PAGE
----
A Review of Wildfires and Drought Conditions for the Capital Area Council of Governments: 2002 to 2012
Rubio Perez, Emmanuel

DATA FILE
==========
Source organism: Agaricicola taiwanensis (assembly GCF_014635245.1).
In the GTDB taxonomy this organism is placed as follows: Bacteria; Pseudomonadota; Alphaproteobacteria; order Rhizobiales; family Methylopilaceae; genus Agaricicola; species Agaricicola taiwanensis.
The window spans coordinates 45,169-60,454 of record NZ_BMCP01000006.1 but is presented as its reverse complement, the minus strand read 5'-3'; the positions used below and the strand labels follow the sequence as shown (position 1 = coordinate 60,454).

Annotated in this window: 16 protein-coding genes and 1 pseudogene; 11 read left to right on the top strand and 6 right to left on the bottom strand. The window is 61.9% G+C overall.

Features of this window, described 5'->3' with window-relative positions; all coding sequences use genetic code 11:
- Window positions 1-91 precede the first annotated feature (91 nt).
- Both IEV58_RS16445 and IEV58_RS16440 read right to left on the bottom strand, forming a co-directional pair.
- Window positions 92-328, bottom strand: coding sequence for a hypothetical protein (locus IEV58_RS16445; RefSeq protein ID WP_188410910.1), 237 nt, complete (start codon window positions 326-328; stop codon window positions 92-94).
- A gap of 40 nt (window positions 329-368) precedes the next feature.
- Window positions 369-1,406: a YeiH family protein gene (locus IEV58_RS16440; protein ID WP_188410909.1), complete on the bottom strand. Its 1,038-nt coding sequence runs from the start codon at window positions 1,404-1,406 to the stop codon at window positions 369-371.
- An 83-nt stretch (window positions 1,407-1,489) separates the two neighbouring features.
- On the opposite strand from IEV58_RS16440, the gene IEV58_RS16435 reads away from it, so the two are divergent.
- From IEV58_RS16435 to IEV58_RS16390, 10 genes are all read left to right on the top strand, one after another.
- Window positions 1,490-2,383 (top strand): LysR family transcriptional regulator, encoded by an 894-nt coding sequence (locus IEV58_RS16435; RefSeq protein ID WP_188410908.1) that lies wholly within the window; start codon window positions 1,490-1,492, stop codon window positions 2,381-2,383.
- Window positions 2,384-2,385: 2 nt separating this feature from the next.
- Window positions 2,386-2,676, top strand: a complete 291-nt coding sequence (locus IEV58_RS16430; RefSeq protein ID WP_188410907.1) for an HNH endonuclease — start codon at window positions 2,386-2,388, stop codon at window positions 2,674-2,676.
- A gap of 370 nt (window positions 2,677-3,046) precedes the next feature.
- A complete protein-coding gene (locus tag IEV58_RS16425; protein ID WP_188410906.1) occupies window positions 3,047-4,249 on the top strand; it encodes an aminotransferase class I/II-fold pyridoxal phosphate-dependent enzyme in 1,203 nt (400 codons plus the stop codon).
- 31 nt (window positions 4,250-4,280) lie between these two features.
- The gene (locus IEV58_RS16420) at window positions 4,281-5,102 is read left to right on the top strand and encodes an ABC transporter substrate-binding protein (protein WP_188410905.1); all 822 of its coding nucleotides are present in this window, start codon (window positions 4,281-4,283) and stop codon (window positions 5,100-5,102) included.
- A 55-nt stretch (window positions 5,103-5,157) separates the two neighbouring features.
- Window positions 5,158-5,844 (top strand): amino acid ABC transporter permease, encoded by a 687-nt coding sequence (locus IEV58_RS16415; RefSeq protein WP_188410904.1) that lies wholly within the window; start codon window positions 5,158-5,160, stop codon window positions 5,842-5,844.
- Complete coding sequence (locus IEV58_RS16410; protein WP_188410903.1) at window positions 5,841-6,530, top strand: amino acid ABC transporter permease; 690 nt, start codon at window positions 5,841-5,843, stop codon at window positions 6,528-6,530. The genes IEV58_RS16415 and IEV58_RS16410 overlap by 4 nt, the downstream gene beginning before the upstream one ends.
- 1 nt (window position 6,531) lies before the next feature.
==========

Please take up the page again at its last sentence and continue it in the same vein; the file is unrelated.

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An analysis of available national data on droughts and wildfires indicate that Texas has encompassed a fluctuating drought for over a decade. The central and western portions of the state have been affected particularly severely. In 2011 for example, the Capital Area Council of Governments (CAPCOG) endured drastic drought and wildfire conditions. Counties such as Bastrop, made major news headlines as the Bastrop County Complex Fire consumed more than 30,000 acres. While the use of technology to track and manage wildfire threat has increased in recent years, a project I just completed in BOR 6302, Introduction to GIS, found that many smaller county and city fire services are lacking the historical digital data that could be used to prepare for future wildfires, mitigate the damage caused, and expedite recovery operations. Therefore, the purpose of research is to muster the data of the enduring wildfire and drought conditions over the decade spanning 2002 to 2012 across the CAPCOG. The research of acquired data incorporated within the archives kept by various organizations to include the Texas A&M Forest Service, Water Data for Texas Organization, Southern Regional Climate Center, Water Development Board, and the United States Drought Monitor. This project produced a visual data set of the historical drought and wildfire conditions for the fire services, emergency managers, and community leaders within that jurisdiction in order to help enhance their planning efforts for future events.